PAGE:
Realizing I hadn’t yet tried any gin for this blog, I took a look at the gin my local grocery store had to offer. I stood for a moment trying to decide which of several well know brands to taste, when something new caught my eye. A light green label with the words “certified organic” jumped out at me, introducing me for the first time to Prairie Gin.
Prairie Gin comes in a simple bottle. Its tall slender design with a flower filigreed label looks like an elegant lady. Opening the bottle, its scent is that familiar crushed pine needle odor that gin has, though it’s gentler than others. The aroma also has what I’d call a clean quality to it that makes it a bit more enticing than others.
I’d call its flavor bombastic, except that it isn’t very strong. Its piney taste is gentle, just like its odor. It has a rich taste, and powerful pepper note. It’s not the smoothest liquor, it burns wherever it touches, but it’s not uncomfortable to drink. It leaves very subtle, pleasant bitter taste on the back of the tongue, and a hint of ethanol in the throat. This is an interesting drink indeed.
When iced, the pepper comes forward and the pine recedes. The bitterness that was an aftertaste before now has some presence while drinking, but is not intrusive. It still tastes good, but I liked it better neat.
Finding myself without any tonic on hand, I decided to mix some Prairie Gin with orange juice. The two mostly seem to neutralize each other; the gin takes sweetness away from the orange juice, the juice covers up the flavor of the gin. The bitter finish is still present, but in this combination it just makes it seem like I’m drinking cheap orange juice.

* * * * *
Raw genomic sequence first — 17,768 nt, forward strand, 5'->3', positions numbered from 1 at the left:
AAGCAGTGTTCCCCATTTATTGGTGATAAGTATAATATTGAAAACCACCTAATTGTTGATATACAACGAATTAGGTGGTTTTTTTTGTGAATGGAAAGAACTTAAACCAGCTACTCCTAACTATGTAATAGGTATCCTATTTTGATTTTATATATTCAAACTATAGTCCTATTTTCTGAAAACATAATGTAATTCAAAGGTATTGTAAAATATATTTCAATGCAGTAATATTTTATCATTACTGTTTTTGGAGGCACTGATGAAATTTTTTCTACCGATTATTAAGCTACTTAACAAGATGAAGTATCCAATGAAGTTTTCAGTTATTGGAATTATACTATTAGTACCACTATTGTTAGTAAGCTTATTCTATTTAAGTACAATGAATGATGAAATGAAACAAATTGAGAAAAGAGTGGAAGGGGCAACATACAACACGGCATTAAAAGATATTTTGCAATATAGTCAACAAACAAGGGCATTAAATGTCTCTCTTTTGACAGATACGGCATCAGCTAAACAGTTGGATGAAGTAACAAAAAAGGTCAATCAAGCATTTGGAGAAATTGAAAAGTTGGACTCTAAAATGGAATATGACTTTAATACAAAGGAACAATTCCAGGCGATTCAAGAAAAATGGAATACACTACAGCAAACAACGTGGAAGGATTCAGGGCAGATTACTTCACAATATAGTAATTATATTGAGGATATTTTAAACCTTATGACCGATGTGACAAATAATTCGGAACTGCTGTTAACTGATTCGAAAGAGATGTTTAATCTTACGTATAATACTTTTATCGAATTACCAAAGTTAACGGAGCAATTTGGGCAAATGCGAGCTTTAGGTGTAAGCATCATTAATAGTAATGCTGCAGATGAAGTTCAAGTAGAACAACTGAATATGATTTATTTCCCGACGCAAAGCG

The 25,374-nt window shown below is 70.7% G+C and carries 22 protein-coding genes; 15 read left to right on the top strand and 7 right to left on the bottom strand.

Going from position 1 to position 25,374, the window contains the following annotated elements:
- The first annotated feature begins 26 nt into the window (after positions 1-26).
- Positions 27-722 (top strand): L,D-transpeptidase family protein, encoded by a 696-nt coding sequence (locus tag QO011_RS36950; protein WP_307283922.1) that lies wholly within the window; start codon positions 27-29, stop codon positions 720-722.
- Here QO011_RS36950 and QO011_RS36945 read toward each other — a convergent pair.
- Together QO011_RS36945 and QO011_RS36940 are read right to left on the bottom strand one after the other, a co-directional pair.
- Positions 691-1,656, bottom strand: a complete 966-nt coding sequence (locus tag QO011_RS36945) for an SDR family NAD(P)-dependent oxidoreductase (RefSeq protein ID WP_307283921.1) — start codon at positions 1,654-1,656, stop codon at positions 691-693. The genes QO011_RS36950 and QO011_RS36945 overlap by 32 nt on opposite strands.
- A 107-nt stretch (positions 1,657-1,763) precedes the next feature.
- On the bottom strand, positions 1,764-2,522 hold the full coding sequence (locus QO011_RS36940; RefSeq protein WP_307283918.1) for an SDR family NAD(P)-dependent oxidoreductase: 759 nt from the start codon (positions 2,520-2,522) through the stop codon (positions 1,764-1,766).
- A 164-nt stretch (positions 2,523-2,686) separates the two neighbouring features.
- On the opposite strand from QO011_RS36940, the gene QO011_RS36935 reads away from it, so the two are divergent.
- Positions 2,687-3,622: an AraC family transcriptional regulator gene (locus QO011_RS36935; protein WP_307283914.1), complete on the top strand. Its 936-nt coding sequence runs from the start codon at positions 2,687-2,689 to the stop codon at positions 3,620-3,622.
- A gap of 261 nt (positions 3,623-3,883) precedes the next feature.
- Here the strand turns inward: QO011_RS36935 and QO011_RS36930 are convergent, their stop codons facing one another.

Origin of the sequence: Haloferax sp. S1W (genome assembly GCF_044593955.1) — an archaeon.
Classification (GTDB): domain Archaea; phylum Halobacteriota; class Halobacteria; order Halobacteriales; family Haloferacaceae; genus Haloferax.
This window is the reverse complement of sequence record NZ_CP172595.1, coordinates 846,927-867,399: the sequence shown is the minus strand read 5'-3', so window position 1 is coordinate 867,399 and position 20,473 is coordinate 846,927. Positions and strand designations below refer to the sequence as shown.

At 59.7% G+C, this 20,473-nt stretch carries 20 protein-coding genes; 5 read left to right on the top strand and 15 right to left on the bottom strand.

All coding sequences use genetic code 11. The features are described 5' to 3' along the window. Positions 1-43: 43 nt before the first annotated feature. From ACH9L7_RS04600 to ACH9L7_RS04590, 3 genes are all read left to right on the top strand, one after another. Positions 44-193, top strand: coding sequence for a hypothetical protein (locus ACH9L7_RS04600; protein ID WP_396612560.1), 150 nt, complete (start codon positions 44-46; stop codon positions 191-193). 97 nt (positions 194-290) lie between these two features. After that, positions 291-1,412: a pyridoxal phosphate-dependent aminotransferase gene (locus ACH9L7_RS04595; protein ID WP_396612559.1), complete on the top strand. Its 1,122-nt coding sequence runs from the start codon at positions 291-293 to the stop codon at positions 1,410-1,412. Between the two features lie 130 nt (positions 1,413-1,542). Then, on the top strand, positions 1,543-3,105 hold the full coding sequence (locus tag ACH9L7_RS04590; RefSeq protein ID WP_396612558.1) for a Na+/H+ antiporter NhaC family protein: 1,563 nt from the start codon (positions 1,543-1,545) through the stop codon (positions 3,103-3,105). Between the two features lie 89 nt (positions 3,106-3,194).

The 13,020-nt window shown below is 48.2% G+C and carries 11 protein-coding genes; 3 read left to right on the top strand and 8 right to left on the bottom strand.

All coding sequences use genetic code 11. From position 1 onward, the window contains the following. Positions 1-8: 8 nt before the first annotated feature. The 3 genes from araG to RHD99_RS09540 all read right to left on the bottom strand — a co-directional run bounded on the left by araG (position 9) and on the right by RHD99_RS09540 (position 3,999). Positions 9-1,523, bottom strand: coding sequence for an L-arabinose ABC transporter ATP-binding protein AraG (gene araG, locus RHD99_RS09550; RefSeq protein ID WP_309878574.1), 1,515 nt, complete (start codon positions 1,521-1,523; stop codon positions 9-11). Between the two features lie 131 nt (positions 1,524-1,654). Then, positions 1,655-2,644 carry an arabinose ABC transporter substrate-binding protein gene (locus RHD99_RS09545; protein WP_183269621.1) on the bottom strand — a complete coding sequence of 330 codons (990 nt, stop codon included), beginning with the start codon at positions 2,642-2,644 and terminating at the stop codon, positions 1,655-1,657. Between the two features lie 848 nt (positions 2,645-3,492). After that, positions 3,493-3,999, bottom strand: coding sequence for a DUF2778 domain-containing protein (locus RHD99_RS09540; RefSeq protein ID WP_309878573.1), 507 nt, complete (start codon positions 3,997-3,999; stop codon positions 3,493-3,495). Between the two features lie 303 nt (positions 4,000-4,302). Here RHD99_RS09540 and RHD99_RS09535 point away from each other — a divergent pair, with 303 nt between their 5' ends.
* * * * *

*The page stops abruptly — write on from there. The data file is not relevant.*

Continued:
Having been underwhelmed by Prairie Gin and orange juice, I decided to see what else I had on hand that I could put it in to. I found a bottle of Vanilla Coke in my refrigerator, and decided to take a gamble. I’m a little surprised to say that these two taste good together.
I found that tasting this combination has something of a cycle. The first sip will taste like Vanilla Coke, the second mostly like gin. The third sip with taste like a combination of the two, and this is the best one. The vanilla and the gin combine together and taste great, while the Coca-Cola flavor sits underneath them. If I wait a long enough for my palate to clear, the cycle starts again. Or, taking a larger sip skips right to the end, where the flavors are combined.
As to intoxication, I found Prairie Gin going to my head after some minutes of delay, but it seemed to skip getting me buzzed and take me straight to tipsy. So, if you’re like me and enjoy the first stages of intoxication the most, you may want to drink Prairie Gin more slowly than other spirits.